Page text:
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Difference in Downstream snr

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Ex Member
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Jul 27th, 2008 at 9:37am  
Hi all

I connected two 3100 series modem in a site . i checked the downstream SNR , One modem is showing 10.4 and other is showing 9.8 . why this difference occurs.everything is identical for this two modem like configuration and downlink equipments used in th site etc .

pls guide me ..

shajil
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Eric Johnston
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Reply #1 - Jul 27th, 2008 at 12:17pm  
If you measured the SNR using a spectrum analyser you would probably see the same input SNR going into both modems.  A 4 way splitter would enable you to test up to 3 modems simultaneously and have a spectrum analyser connected also.

SNR readings on modems are generated by the software in the modem.  How this is done a matter for the programmer and the method will therefore vary from one modem type to another.  One method is to  assess how much difficulty is occurring in the forward error correction process.  If the input QPSK bit error rate is very low, it will vary from second to second.  For example, a 1 Mbit/s carrier with QPSK BER=0.0001 with only 100 errors per second might have 60 errors in one second and 140 in the next.   The SNR is obviously excellent and high but it is not possible to give a stable estimate value.  The output BER would be virtually zero, say 1 bit error every week or two.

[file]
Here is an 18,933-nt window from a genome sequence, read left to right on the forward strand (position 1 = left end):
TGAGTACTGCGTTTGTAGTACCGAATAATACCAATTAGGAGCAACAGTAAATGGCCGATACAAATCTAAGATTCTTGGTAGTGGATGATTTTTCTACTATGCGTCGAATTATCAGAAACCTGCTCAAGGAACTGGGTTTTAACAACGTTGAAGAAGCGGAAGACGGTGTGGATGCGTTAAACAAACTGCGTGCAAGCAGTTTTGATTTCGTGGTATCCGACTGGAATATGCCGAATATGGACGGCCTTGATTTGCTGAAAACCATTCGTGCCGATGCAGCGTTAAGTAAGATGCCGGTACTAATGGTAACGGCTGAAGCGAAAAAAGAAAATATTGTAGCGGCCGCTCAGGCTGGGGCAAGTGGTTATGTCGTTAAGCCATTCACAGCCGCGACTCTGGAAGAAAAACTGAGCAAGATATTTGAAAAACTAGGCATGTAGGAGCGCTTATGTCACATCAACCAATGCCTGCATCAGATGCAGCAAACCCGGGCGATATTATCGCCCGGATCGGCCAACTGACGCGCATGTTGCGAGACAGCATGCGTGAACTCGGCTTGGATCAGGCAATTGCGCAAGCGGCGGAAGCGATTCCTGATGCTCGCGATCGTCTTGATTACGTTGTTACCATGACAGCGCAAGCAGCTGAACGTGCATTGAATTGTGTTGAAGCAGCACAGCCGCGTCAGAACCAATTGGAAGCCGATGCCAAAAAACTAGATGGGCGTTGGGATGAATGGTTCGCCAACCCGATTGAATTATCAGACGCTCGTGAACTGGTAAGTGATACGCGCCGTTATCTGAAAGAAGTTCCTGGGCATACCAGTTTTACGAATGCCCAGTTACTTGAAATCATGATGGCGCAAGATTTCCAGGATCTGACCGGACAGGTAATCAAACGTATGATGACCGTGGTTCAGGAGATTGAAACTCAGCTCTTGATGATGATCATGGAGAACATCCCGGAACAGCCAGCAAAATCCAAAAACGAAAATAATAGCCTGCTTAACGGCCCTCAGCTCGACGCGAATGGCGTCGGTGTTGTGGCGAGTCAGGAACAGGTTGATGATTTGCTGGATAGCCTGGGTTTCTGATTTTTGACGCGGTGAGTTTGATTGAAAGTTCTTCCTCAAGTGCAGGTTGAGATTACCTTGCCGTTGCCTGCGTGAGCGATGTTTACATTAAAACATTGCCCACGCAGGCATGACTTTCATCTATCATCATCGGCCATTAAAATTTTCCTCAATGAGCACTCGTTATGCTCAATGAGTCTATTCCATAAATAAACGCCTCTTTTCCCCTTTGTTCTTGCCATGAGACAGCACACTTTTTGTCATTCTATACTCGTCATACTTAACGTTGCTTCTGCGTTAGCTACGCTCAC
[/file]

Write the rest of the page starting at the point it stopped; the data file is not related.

If you are comparing two modems with an input signal of about SNR=10, I would make multiple measurement over a long period and average the results.

At a lower SNR there will be many errors per second and the results will be more accurate and reliable in the short term.

In your case, with readings of 9.8 and 10.4, and assuming QPSK 3/4 rate,  I would ignore these unless they are repeatable and consistent over a long period.

If I was looking to find a technical reason I would suspect power supply connectors, power supply voltages and smoothing capacitors.  Fans, both internal and external, which generate varying magnetic fields and mechanical vibration can be a factor also.  

What matters is the bit error rate at the output (after FEC) near the operating/non-operating threshold of around BER of 10E-6.  Adjust the input SNR to obtain an output BER of 10E-6.  Then measure the input (S+N)/N using a spectrum analyser, convert to Eb/No and compare the result with the modem specification.

If a modem appears faulty, test other modems as well as the problem may be hidden in the carrier itself. Phase noise in the hub modem/upconverter/BUC or in the downlink LNB could be the cause.  There is also the possibility of interference so, if you can, remove the outlink carrier briefly and check that the noise floor below the carrier is clean.

This may help: Eb/No calculator

Example system:

QPSK 1Mbit/s 3/4 turbo FEC
Clear sky  Eb/No=8.5 dB  QPSK BER=0.0001   Output BER < 10E-12
Rain faded Eb/No=4.5 dB  QPSK BER=0.01   Output BER=10E-8

Best regards, Eric.
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« Last Edit: Jul 28th, 2008 at 4:51pm by Eric Johnston »  
 
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Ex Member
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Reply #2 - Aug 1st, 2008 at 1:31pm  
It is related to the dish pointing and the provider
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« Last Edit: Aug 9th, 2008 at 10:28am by N/A »  
 
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